We come to base our beliefs (generalizations, at that) upon our experiences. Like it, or not.

    Often, stereotypes have a STRONG basis in FACT.

    You break down stereotypes by behaving properly. Not all gay folks are rainbow fairies. Those folks that don't act like rainbow fairies help to break down stereotypes and foster understanding.

    E.g. as a customer, I have an expectation that when I call the phone company the rep will engage in active listening and work to resolve my issue, NOT SCOLD ME. In such instances, I hang on up, and call back, unless it goes to far, in which case I call the CEO's office, and let them know how I was treated. Being gay, black, fat, etc. does NOT entitle, nor obligate, one to bad behavior.

    There's a time honored saying: "Make a customer happy, gain 5. Piss a customer off, lose 10."

    We don't live in Utopia. It's as simple as that.

    If one is antagonistic, flippant, rude, they reinforce a stereotype.

    That's why it's so important to not be an enabler to bad behavior, whether it's being rude, overeating, or being closeted. They're all bad behavior. Because we don't set expectations, society as a whole has declined in its sensibilities. Anything goes should not be the rule of the day.

    I don't spend money at the McDonald's near my house. Why? They've fucked up our order one to many times because they refuse to have American English speakers taking orders. We spend our money elsewhere (at the McDonald's further up the road where they DO speak English). Does that make me a bigot? Of course not. That makes me tired of having my order fucked up.

  • Anto

    Posts: 2035

    Apr 15, 2009 10:35 AM GMT
    Being closeted is bad behavior?
  • Anto

    Posts: 2035

    Apr 15, 2009 10:53 AM GMT
    * Studies show that almost twice as many blacks and Hispanics show up as villains in mainstream media
    * A Dads and Daughters study of G-rated films revealed that there are 3 male characters to every female character
    * Almost twice as many non-white males are portrayed as physically aggressive in G-rated movies
    * 60% of female video game characters are presented in a sexualized fashion


    Those facts are subjective and lacking in context. They can be interpreted in different ways as well, not necessarily negative either.
  • Posted by a hidden member.
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    Apr 15, 2009 11:15 AM GMT
    Favorite line of that video:

    "If you're not sensitive, these movies can be funny."

    They can be funny even if you are!
  • Posted by a hidden member.
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    Apr 15, 2009 11:35 AM GMT
    Upon further review, that website is the most fear-mongering, blatant agenda pushing, moral-panic inducing website I've ever seen. The only reason sites like that exist is because there are so many abysmally crappy parents out there who shouldn't be allowed to have children. Having common sense, a strong sense of self, and being mature and responsible are the best tools you can have as parents, NOT the use of websites like that dreck.
  • Posted by a hidden member.
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    Apr 15, 2009 8:51 PM GMT
    HotToddy saidUpon further review, that website is the most fear-mongering, blatant agenda pushing, moral-panic inducing website I've ever seen. The only reason sites like that exist is because there are so many abysmally crappy parents out there who shouldn't be allowed to have children. Having common sense, a strong sense of self, and being mature and responsible are the best tools you can have as parents, NOT the use of websites like that dreck.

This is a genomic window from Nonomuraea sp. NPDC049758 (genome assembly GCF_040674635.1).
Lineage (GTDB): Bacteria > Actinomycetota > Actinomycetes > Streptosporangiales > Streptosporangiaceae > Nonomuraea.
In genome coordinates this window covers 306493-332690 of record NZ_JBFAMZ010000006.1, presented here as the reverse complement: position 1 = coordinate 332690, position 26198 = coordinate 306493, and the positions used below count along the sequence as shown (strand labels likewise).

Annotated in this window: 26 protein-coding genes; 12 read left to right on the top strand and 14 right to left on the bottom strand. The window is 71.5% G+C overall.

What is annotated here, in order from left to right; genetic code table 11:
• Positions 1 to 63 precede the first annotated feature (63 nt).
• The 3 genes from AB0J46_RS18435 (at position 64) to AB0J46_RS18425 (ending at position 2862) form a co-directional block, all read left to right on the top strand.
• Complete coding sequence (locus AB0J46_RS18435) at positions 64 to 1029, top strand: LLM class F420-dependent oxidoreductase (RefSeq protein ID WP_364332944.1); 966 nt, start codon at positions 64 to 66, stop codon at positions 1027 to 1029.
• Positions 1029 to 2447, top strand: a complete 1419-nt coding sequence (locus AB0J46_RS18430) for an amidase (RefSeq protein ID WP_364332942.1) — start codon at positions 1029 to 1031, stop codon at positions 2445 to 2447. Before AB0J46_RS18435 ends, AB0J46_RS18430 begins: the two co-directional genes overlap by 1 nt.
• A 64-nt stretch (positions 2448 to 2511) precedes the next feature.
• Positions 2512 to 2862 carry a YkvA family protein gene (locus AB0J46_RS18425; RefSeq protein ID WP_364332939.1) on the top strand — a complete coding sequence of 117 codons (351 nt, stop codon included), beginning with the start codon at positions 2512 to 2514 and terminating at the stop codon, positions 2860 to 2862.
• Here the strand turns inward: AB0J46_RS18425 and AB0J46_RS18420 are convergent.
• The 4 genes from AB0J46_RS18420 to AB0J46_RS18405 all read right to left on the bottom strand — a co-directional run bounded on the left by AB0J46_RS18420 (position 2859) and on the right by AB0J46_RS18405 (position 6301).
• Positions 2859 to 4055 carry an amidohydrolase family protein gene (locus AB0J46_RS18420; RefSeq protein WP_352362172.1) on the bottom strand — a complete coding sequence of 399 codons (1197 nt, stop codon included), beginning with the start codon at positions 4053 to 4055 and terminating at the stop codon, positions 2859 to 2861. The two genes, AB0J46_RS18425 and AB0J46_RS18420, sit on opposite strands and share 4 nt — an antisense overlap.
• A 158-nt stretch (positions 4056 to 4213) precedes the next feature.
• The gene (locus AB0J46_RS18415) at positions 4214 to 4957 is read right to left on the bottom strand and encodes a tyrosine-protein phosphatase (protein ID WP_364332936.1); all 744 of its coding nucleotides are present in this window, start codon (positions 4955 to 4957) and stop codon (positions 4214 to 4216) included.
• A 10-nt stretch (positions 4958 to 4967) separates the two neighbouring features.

^ AMEN!!
  • Rookz

    Posts: 947

    Apr 15, 2009 9:15 PM GMT
    Oh twentysixpoint, another one of your postings bites the dust.

  • Klutch84

    Posts: 286

    Apr 15, 2009 10:41 PM GMT
    withHonor saidOh twentysixpoint, another one of your postings bites the dust.



    I admire his cause/persistence but when "Becky's & Bob's" don't wanna listen, they aren't gonna hear it.
  • Posted by a hidden member.
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    Apr 16, 2009 6:48 AM GMT
    Shifty84 said
    withHonor saidOh twentysixpoint, another one of your postings bites the dust.



    I admire his cause/persistence but when "Becky's & Bob's" don't wanna listen, they aren't gonna hear it.
    That's why persistence is important. When you are studying, sometimes you have to read a chapter more than once. When you are trying to teach people something, you expose them to the information over and over. Twentysixpoint's original post is related to issues in the Asian Aversion thread. This is why minorities are being marginalized in the gay community. Its comes from the very core of the society they grew up in! Why the gay community tolerates the marginalization of its own members when its fighting marginalization itself is what makes racial issues so frustrating for those of us who get it!
  • Posted by a hidden member.
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    Apr 16, 2009 6:54 AM GMT
    flex89 saidcampbells_soup_40vk.jpg

    If you don't like your label, then change your behavior. Simple as that. People are gonna treat you like a flaming, glitter-farting fairy when you act like a flaming, glitter-farting fairy just as much as they'll treat you like a doctor if you act like a doctor or a dumb blond if you act like a dumb blond. I think most people will agree (even if only privately) that a black guy is more likely to pull a gun on you in a dark alley downtown than a white guy. It's a sad fact of life that it breaks down like that, but that's where those stereotypes arise from: general behaviors that can be expected from a group of people sharing similar characteristics.

    Welcome to the general cruelty of generalizations. You can either accept your label or actively mold yourself to another.
    Changing my label would make sense if I was being fairly labelled to begin with. How do you label something you don't understand anyway? How about I do something that affects how people choose to attach that label to me and others to begin with? How about innocent til proven guilty? How about I change what others think without the need to change my behavior?

    Homosexual does not equal criminal. Non-white skin does not equal criminal.